Increasing number of physician assistants handle more than 190 million patient visits in 2003

November 24, 2003

Alexandria, VA - The number of physician assistants (PAs) in clinical practice continues to increase, with more than 50,000 PAs in practice accounting for almost 200 million patient visits and writing over 200 million prescriptions.

The American Academy of Physician Assistants (AAPA) estimates there will be approximately 50,121 people in clinical practice as PAs at the beginning of 2004, according to the newly released Information Update: Projected Number of People in Clinical Practice as PAs as of January 1, 2004. This estimate more than doubles the number of PAs in clinical practice ten years ago. AAPA estimates there were 23,300 PAs in clinical practice at the beginning of 1994.

Approximately 192 million patient visits were made to physician assistants and 236 million medications prescribed or recommended by PAs in 2003, according to the Information Update: Number of Patient Visits Made to Physician Assistants and Number of Medications Prescribed or Recommended by Physician Assistants in 2003.

"With almost 200 million patient visits this year, it's clear that physician assistants have become a significant part of the health care system, providing quality care in all medical specialties," said Stephen Crane, executive vice president and chief executive officer of the American Academy of Physician Assistants. "With the intensive training required for the profession and focus on team practice with physicians, PAs have gained widespread acceptance by the public as well as the medical community."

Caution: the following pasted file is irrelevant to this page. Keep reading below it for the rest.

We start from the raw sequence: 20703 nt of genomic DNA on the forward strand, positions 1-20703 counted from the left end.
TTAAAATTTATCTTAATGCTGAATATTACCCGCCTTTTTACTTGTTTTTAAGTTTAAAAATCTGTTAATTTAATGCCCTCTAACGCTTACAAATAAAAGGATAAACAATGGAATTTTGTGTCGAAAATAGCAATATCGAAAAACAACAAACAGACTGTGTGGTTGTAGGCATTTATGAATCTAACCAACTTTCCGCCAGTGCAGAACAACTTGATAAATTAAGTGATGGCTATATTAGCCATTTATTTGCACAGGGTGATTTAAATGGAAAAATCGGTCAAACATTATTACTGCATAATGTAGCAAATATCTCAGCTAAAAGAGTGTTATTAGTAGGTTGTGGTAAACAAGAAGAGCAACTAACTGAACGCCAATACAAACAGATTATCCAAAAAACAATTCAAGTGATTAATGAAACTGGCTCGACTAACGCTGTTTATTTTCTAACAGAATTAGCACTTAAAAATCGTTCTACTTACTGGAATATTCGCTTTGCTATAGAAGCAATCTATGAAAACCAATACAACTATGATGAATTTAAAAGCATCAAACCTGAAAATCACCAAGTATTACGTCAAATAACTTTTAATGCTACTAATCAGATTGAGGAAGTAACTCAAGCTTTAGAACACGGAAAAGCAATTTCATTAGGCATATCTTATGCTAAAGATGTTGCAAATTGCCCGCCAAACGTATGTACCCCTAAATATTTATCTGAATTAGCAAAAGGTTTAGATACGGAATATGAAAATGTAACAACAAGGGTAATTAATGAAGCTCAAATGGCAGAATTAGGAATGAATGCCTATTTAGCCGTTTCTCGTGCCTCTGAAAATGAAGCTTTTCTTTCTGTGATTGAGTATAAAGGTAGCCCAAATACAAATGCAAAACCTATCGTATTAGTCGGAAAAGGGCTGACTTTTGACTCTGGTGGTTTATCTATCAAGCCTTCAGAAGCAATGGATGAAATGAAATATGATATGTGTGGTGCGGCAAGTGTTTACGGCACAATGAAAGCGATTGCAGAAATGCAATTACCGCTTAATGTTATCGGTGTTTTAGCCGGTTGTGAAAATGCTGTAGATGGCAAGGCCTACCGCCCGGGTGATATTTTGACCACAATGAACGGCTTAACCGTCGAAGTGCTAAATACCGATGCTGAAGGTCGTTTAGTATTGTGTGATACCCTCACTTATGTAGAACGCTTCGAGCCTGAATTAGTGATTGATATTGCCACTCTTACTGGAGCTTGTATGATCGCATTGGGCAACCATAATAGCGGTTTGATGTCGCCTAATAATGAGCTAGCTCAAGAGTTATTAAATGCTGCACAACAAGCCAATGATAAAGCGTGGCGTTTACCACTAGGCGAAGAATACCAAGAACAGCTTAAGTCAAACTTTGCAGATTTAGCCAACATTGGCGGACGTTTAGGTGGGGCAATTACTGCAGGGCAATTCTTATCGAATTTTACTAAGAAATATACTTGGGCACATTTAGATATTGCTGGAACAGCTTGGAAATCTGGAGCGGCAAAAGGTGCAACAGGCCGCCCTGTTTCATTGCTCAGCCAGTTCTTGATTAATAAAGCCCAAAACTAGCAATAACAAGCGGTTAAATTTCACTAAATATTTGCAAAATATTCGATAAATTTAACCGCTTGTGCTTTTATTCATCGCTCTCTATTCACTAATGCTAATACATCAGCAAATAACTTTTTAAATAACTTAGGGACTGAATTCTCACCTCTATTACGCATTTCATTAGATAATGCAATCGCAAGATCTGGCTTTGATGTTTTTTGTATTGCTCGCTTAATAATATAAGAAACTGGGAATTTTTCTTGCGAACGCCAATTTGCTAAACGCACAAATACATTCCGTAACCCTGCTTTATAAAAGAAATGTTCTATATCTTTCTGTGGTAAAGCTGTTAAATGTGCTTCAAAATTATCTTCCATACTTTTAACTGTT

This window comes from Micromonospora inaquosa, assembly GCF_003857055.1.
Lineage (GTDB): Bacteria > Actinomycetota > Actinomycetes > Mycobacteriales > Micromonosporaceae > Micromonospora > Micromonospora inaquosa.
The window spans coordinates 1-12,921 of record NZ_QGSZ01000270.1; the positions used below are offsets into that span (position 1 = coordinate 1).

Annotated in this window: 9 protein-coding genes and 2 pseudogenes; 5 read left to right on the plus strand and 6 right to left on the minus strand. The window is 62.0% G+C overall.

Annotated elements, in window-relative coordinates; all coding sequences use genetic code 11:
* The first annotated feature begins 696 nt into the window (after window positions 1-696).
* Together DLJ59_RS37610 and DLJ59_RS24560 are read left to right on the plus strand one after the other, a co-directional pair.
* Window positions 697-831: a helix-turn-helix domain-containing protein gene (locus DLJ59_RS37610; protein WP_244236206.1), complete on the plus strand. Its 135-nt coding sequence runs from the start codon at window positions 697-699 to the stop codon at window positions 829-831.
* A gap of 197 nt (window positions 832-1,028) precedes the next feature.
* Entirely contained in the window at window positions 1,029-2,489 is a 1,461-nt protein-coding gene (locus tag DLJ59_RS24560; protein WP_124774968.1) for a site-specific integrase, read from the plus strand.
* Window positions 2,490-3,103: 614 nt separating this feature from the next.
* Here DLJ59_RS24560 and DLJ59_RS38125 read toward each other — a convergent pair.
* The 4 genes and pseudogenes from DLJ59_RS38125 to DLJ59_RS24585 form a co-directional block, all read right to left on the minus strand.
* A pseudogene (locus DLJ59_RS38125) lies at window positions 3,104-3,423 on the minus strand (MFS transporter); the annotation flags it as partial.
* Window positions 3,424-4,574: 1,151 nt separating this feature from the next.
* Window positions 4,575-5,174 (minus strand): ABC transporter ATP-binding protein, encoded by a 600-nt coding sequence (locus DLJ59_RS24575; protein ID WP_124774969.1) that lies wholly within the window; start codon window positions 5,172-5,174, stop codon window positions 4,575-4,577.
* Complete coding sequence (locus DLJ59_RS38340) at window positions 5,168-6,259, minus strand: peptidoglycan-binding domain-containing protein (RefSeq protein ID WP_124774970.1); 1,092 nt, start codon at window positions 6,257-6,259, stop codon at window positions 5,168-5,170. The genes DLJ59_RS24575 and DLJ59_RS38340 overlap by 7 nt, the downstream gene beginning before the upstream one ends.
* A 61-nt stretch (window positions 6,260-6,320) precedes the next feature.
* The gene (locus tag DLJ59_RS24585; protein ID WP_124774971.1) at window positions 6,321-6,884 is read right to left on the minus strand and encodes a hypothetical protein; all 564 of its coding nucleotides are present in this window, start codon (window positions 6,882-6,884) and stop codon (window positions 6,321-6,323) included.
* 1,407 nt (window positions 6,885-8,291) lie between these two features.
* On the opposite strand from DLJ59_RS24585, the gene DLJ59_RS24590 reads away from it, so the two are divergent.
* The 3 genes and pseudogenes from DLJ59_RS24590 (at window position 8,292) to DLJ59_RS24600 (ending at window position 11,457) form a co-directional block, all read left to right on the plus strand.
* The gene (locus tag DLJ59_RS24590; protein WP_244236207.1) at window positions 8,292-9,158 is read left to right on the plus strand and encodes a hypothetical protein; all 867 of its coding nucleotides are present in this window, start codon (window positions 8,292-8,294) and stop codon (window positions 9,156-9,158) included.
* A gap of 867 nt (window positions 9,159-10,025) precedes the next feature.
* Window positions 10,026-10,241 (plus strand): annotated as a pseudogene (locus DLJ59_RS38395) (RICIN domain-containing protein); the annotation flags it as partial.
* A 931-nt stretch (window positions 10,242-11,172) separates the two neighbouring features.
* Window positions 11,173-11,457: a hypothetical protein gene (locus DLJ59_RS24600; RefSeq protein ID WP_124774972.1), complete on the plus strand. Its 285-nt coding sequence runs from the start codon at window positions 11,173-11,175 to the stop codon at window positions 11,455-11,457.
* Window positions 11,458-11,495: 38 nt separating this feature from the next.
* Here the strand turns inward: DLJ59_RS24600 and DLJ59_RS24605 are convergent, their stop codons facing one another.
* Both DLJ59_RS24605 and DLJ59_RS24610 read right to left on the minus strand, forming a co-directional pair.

This year, more PAs (33%) practiced in family medicine than any other specialty. These PAs accounted for approximately 38 percent of the patient visits made to PAs during 2003 and approximately 44 percent of the total number of medications prescribed or recommended by PAs during 2003.

"The number of individuals entering the physician assistant profession continues to grow, driven by the fact that PAs are recognized as a solution to expanding access to health care," said Crane. "PAs also prefer to stay in clinical practice serving patients because they are incredibly satisfied with their profession," he added.

In a separate survey taken at the AAPA's annual conference in May 2003, 86 percent of physician assistants surveyed said they would become a PA if they had to choose their career over again, and 95 percent would recommend the PA profession to a promising student.

PAs practicing general pediatrics, family practice medicine, and emergency medicine reported more patient visits per week than did PAs practicing other specialties. The most prevalent disorders treated by PAs in 2003 were respiratory/ENT infections, muskuloskeletal disorders/injuries, allergic disorders, hypertension, and pain management. A full listing of the estimated number of visits to PAs in 2003 by specific disorders is available in the Information Update: Number of Visits to Physician Assistants for Selected Disorders in 2003. All information updates are posted on the AAPA Web site at www.aapa.org/research. Reporters may access additional information on PAs through the AAPA News Room at www.aapa.org/newsroom.

Physician assistants are licensed health professionals who practice medicine as members of a team working with supervising physicians. PAs deliver a broad range of medical and surgical services to diverse populations in rural and urban settings. As part of their comprehensive responsibilities, PAs conduct physical exams, diagnose and treat illnesses, order and interpret tests, counsel on preventive health care, assist in surgery, and prescribe medications.
-end-